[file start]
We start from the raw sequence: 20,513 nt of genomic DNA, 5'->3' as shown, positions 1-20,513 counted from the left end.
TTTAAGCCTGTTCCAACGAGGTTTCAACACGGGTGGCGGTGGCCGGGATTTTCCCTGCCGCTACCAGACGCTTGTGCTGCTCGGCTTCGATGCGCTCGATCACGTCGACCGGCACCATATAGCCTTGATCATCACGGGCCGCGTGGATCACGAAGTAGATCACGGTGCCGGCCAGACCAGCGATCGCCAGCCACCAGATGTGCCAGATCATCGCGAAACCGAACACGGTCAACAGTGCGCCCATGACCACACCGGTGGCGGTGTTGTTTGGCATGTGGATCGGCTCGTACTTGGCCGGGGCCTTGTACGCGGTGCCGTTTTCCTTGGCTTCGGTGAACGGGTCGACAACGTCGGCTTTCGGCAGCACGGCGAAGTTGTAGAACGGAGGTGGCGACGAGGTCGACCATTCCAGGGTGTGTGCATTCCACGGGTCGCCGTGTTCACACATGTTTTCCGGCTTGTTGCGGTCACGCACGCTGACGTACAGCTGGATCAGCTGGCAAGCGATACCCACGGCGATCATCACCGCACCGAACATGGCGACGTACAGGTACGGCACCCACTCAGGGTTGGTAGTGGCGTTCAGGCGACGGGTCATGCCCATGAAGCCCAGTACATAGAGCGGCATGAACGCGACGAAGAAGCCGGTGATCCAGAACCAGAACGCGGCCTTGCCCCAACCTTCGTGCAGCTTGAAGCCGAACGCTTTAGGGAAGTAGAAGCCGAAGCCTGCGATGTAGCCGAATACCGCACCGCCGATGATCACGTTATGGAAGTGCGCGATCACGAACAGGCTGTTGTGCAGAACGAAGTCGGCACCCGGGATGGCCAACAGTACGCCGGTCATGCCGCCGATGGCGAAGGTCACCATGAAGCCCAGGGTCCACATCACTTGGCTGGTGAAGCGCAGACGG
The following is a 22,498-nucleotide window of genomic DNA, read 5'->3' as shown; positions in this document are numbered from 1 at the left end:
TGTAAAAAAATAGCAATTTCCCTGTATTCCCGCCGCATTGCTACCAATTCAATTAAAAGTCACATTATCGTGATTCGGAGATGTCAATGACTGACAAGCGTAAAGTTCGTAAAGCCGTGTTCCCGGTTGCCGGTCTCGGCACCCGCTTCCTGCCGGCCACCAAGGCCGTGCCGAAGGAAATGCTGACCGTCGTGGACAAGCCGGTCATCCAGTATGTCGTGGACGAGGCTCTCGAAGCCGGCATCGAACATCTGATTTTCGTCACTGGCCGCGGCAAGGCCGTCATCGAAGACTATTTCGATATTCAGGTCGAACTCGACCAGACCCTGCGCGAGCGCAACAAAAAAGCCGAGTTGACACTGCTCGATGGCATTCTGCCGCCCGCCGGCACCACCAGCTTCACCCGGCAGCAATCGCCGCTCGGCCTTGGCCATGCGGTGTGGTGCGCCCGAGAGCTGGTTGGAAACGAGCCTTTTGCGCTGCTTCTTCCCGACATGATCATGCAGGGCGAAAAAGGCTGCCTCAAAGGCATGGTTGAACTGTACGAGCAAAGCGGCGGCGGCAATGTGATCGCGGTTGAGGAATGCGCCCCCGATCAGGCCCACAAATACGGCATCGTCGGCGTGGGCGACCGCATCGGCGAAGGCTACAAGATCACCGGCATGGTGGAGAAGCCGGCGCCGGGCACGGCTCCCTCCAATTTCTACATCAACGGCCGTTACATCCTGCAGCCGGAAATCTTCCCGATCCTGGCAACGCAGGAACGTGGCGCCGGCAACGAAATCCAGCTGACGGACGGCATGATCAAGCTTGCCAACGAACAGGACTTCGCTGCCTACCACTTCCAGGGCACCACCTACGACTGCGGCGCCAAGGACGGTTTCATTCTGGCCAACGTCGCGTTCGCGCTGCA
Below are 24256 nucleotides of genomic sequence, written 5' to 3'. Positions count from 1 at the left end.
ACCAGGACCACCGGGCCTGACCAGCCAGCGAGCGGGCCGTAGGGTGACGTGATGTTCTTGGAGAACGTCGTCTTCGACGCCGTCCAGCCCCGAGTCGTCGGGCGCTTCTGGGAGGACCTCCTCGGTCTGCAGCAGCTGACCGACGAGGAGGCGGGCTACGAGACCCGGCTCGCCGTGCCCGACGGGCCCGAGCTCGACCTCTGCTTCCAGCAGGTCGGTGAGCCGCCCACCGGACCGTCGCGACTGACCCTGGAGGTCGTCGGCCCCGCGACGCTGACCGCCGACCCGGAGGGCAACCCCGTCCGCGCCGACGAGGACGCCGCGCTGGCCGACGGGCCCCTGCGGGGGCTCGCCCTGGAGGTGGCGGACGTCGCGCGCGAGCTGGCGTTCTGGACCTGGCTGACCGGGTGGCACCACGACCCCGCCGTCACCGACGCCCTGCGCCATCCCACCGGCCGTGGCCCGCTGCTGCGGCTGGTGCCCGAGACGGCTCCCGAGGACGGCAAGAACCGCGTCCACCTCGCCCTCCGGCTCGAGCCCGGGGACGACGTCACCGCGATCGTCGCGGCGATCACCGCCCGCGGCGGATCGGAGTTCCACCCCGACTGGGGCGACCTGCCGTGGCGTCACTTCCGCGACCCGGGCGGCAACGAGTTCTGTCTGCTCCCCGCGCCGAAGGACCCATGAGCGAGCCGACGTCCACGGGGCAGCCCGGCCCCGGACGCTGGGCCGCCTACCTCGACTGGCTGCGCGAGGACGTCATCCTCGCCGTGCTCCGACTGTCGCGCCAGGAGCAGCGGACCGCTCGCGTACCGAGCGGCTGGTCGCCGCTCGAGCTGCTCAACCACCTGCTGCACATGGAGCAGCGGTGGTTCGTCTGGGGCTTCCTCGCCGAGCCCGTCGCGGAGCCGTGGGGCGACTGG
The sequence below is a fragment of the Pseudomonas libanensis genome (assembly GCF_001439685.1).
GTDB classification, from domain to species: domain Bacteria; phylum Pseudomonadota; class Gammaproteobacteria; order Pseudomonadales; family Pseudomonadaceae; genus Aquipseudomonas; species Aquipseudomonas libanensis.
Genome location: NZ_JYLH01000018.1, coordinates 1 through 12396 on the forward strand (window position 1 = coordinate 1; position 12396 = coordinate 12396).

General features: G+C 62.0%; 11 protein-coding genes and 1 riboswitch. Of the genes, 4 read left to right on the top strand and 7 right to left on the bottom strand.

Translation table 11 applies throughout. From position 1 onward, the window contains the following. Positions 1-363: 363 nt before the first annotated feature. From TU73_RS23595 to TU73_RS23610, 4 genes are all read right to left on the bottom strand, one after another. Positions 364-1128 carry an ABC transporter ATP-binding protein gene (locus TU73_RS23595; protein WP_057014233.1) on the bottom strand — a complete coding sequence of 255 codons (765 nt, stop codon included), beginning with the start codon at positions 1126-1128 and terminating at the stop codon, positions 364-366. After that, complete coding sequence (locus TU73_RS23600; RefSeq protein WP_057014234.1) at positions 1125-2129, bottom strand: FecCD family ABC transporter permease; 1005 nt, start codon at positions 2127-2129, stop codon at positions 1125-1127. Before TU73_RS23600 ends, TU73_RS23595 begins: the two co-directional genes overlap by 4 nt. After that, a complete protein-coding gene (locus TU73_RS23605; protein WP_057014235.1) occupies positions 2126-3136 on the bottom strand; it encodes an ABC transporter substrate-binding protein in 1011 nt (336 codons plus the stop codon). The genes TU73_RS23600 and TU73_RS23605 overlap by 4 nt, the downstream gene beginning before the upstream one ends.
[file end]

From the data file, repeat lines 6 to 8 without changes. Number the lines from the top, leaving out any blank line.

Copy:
ACCAGGACCACCGGGCCTGACCAGCCAGCGAGCGGGCCGTAGGGTGACGTGATGTTCTTGGAGAACGTCGTCTTCGACGCCGTCCAGCCCCGAGTCGTCGGGCGCTTCTGGGAGGACCTCCTCGGTCTGCAGCAGCTGACCGACGAGGAGGCGGGCTACGAGACCCGGCTCGCCGTGCCCGACGGGCCCGAGCTCGACCTCTGCTTCCAGCAGGTCGGTGAGCCGCCCACCGGACCGTCGCGACTGACCCTGGAGGTCGTCGGCCCCGCGACGCTGACCGCCGACCCGGAGGGCAACCCCGTCCGCGCCGACGAGGACGCCGCGCTGGCCGACGGGCCCCTGCGGGGGCTCGCCCTGGAGGTGGCGGACGTCGCGCGCGAGCTGGCGTTCTGGACCTGGCTGACCGGGTGGCACCACGACCCCGCCGTCACCGACGCCCTGCGCCATCCCACCGGCCGTGGCCCGCTGCTGCGGCTGGTGCCCGAGACGGCTCCCGAGGACGGCAAGAACCGCGTCCACCTCGCCCTCCGGCTCGAGCCCGGGGACGACGTCACCGCGATCGTCGCGGCGATCACCGCCCGCGGCGGATCGGAGTTCCACCCCGACTGGGGCGACCTGCCGTGGCGTCACTTCCGCGACCCGGGCGGCAACGAGTTCTGTCTGCTCCCCGCGCCGAAGGACCCATGAGCGAGCCGACGTCCACGGGGCAGCCCGGCCCCGGACGCTGGGCCGCCTACCTCGACTGGCTGCGCGAGGACGTCATCCTCGCCGTGCTCCGACTGTCGCGCCAGGAGCAGCGGACCGCTCGCGTACCGAGCGGCTGGTCGCCGCTCGAGCTGCTCAACCACCTGCTGCACATGGAGCAGCGGTGGTTCGTCTGGGGCTTCCTCGCCGAGCCCGTCGCGGAGCCGTGGGGCGACTGG
The sequence below is a fragment of the Pseudomonas libanensis genome (assembly GCF_001439685.1).
GTDB classification, from domain to species: domain Bacteria; phylum Pseudomonadota; class Gammaproteobacteria; order Pseudomonadales; family Pseudomonadaceae; genus Aquipseudomonas; species Aquipseudomonas libanensis.